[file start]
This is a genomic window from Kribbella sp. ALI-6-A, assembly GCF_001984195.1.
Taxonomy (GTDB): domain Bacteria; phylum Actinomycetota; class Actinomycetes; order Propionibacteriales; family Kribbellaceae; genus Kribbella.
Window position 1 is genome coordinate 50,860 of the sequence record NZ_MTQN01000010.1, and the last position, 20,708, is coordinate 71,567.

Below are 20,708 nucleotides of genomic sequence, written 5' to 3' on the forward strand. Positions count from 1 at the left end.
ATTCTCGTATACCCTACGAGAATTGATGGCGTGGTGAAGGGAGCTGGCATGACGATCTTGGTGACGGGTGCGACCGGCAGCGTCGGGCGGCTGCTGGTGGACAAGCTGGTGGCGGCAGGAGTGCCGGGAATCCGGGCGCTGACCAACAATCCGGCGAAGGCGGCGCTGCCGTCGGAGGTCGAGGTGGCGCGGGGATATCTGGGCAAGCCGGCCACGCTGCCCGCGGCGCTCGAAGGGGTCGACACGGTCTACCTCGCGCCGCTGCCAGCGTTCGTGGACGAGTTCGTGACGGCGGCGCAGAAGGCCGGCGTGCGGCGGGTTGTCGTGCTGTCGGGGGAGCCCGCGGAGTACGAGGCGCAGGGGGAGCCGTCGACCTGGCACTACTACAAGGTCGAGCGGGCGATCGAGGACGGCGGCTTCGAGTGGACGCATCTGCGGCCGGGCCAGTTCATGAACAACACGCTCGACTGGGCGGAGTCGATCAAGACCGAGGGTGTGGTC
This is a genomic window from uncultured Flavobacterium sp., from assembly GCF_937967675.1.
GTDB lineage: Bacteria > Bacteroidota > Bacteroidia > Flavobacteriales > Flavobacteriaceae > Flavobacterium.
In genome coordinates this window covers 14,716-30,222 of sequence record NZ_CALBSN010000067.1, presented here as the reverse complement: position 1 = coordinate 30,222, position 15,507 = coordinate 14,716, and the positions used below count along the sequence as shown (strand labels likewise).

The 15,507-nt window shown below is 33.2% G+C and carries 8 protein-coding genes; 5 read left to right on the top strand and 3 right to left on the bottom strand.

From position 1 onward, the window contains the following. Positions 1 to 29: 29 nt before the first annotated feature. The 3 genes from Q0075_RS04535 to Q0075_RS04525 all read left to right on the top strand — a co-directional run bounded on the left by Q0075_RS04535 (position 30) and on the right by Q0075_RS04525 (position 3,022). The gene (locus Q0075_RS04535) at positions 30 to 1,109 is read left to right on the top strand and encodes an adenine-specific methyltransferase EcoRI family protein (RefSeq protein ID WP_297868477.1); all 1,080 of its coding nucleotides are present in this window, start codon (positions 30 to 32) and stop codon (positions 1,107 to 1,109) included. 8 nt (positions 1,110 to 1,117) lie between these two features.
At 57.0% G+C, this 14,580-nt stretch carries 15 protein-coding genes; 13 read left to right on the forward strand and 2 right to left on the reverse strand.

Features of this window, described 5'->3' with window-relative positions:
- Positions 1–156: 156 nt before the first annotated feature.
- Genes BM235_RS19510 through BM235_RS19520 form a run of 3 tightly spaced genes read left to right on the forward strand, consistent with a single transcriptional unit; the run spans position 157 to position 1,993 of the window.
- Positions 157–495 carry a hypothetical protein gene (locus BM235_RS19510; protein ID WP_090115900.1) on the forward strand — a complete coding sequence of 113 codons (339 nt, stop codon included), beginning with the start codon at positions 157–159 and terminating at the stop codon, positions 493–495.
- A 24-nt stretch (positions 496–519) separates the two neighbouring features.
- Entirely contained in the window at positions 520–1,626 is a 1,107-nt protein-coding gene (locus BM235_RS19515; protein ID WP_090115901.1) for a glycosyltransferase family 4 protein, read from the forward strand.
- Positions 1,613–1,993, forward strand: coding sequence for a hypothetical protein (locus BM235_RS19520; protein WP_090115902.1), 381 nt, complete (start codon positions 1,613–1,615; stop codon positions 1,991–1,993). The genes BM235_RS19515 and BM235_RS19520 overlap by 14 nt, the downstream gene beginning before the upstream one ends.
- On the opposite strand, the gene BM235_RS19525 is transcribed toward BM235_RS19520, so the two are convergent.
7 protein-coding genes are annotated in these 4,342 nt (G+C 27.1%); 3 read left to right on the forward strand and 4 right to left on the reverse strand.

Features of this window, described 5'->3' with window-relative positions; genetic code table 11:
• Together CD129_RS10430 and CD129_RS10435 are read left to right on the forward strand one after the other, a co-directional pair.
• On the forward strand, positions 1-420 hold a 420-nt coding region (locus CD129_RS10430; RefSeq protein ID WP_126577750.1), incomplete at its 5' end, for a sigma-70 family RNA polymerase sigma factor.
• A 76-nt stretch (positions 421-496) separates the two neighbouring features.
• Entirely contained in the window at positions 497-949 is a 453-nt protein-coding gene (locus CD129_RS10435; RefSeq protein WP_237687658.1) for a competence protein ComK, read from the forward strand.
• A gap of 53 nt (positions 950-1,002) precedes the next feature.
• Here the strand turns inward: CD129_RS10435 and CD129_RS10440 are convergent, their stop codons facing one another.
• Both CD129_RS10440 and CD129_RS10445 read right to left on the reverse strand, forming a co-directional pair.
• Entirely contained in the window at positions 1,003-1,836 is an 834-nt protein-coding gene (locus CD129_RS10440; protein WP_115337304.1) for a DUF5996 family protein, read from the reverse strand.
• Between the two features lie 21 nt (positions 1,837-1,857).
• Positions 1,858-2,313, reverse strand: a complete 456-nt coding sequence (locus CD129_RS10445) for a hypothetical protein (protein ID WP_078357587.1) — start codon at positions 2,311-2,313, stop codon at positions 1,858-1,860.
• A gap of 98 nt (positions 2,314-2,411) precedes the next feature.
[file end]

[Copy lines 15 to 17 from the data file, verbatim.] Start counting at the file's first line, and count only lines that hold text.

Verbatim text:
- Positions 157–495 carry a hypothetical protein gene (locus BM235_RS19510; protein ID WP_090115900.1) on the forward strand — a complete coding sequence of 113 codons (339 nt, stop codon included), beginning with the start codon at positions 157–159 and terminating at the stop codon, positions 493–495.
- A 24-nt stretch (positions 496–519) separates the two neighbouring features.
- Entirely contained in the window at positions 520–1,626 is a 1,107-nt protein-coding gene (locus BM235_RS19515; protein ID WP_090115901.1) for a glycosyltransferase family 4 protein, read from the forward strand.